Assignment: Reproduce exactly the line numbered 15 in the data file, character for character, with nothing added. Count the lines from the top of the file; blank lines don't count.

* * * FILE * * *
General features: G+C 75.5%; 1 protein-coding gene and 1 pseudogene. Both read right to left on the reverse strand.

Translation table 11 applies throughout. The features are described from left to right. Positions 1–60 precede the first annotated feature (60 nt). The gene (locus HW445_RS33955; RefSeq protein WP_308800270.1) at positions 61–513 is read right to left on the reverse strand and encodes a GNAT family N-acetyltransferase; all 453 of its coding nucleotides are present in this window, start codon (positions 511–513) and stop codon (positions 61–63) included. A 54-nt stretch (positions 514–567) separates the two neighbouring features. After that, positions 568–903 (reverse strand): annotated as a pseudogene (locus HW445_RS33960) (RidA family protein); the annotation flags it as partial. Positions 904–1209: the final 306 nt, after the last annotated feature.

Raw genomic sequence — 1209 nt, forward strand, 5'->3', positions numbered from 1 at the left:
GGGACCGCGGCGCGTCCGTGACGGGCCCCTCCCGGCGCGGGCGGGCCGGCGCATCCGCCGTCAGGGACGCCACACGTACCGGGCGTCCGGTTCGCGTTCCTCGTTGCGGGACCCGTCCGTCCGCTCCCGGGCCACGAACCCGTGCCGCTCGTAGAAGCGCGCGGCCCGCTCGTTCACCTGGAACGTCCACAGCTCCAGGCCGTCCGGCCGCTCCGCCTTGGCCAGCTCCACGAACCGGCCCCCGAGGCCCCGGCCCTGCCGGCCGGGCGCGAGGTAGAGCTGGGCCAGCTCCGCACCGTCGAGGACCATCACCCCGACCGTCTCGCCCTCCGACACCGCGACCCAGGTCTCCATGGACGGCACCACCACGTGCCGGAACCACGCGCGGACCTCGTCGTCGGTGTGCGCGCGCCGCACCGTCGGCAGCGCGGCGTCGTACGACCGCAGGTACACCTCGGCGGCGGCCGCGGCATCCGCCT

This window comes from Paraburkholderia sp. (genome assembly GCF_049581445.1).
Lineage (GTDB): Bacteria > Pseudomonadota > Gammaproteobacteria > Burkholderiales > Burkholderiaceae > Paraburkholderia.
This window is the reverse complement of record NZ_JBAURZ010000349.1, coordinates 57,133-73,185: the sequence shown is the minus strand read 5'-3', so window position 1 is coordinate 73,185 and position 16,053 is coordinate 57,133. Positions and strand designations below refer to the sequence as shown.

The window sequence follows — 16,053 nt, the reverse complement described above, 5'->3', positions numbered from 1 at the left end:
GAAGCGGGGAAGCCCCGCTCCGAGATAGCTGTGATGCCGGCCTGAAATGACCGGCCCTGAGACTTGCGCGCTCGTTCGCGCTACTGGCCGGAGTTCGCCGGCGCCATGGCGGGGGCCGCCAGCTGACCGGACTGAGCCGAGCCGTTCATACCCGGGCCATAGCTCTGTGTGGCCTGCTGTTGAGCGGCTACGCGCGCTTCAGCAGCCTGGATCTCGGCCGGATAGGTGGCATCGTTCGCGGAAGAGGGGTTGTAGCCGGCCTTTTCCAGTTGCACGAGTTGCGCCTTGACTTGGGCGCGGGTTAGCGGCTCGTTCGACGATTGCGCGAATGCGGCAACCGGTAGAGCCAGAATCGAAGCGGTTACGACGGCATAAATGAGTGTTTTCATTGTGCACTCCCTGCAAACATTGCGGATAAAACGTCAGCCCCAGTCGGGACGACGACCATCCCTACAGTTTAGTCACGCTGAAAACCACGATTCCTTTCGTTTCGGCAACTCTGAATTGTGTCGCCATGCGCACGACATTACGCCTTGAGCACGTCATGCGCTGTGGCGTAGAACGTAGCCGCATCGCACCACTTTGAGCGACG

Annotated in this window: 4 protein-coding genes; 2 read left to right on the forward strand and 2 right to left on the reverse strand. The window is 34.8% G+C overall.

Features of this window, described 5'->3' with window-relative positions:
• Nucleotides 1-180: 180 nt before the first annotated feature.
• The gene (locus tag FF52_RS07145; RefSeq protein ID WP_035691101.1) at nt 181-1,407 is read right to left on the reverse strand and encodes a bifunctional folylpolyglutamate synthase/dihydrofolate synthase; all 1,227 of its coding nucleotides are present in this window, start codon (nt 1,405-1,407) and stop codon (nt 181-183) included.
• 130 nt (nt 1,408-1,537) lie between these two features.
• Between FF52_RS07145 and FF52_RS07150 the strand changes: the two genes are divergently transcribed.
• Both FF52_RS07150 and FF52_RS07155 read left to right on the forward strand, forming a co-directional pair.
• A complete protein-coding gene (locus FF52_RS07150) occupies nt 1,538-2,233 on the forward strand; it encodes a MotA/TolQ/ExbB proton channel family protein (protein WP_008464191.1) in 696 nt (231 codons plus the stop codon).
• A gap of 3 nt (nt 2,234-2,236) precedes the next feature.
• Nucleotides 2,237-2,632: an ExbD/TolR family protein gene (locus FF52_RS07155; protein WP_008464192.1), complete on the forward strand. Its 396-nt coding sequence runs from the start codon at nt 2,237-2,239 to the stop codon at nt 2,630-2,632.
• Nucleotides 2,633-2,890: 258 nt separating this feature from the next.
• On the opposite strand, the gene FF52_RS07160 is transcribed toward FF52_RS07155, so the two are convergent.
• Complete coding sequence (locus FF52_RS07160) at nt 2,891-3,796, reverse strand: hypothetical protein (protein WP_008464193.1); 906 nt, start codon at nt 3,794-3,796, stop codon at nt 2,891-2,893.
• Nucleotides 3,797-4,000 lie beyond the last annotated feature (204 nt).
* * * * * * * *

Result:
• Between FF52_RS07145 and FF52_RS07150 the strand changes: the two genes are divergently transcribed.